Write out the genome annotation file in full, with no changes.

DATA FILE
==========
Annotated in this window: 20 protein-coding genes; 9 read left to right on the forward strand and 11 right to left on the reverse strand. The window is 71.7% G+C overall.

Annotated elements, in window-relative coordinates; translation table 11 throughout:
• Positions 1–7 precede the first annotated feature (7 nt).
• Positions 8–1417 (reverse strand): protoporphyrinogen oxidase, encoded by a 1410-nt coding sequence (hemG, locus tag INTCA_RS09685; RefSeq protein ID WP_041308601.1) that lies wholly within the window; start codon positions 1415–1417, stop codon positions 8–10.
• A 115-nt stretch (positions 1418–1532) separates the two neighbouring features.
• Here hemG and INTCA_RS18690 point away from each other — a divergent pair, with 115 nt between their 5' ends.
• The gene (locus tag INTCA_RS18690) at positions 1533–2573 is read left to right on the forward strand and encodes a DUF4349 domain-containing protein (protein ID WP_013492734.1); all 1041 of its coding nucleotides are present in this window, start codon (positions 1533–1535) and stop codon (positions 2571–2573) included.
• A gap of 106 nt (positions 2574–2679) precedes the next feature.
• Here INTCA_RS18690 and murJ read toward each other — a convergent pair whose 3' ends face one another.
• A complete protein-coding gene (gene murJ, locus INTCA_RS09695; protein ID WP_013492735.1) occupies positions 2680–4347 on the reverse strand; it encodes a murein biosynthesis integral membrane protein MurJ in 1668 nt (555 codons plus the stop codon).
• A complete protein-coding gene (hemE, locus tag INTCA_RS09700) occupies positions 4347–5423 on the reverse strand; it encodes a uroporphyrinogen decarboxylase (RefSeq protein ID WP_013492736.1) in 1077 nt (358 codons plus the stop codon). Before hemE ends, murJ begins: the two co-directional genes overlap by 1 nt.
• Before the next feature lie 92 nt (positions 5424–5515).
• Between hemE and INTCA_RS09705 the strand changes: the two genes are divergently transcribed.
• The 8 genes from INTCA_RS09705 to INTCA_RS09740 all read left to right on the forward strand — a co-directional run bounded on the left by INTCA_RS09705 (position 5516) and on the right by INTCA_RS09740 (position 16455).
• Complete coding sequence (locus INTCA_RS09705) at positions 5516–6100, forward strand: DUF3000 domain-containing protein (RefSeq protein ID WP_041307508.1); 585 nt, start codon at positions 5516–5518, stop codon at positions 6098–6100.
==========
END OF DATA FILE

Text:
Annotated in this window: 20 protein-coding genes; 9 read left to right on the forward strand and 11 right to left on the reverse strand. The window is 71.7% G+C overall.

Annotated elements, in window-relative coordinates; translation table 11 throughout:
• Positions 1–7 precede the first annotated feature (7 nt).
• Positions 8–1417 (reverse strand): protoporphyrinogen oxidase, encoded by a 1410-nt coding sequence (hemG, locus tag INTCA_RS09685; RefSeq protein ID WP_041308601.1) that lies wholly within the window; start codon positions 1415–1417, stop codon positions 8–10.
• A 115-nt stretch (positions 1418–1532) separates the two neighbouring features.
• Here hemG and INTCA_RS18690 point away from each other — a divergent pair, with 115 nt between their 5' ends.
• The gene (locus tag INTCA_RS18690) at positions 1533–2573 is read left to right on the forward strand and encodes a DUF4349 domain-containing protein (protein ID WP_013492734.1); all 1041 of its coding nucleotides are present in this window, start codon (positions 1533–1535) and stop codon (positions 2571–2573) included.
• A gap of 106 nt (positions 2574–2679) precedes the next feature.
• Here INTCA_RS18690 and murJ read toward each other — a convergent pair whose 3' ends face one another.
• A complete protein-coding gene (gene murJ, locus INTCA_RS09695; protein ID WP_013492735.1) occupies positions 2680–4347 on the reverse strand; it encodes a murein biosynthesis integral membrane protein MurJ in 1668 nt (555 codons plus the stop codon).
• A complete protein-coding gene (hemE, locus tag INTCA_RS09700) occupies positions 4347–5423 on the reverse strand; it encodes a uroporphyrinogen decarboxylase (RefSeq protein ID WP_013492736.1) in 1077 nt (358 codons plus the stop codon). Before hemE ends, murJ begins: the two co-directional genes overlap by 1 nt.
• Before the next feature lie 92 nt (positions 5424–5515).
• Between hemE and INTCA_RS09705 the strand changes: the two genes are divergently transcribed.
• The 8 genes from INTCA_RS09705 to INTCA_RS09740 all read left to right on the forward strand — a co-directional run bounded on the left by INTCA_RS09705 (position 5516) and on the right by INTCA_RS09740 (position 16455).
• Complete coding sequence (locus INTCA_RS09705) at positions 5516–6100, forward strand: DUF3000 domain-containing protein (RefSeq protein ID WP_041307508.1); 585 nt, start codon at positions 5516–5518, stop codon at positions 6098–6100.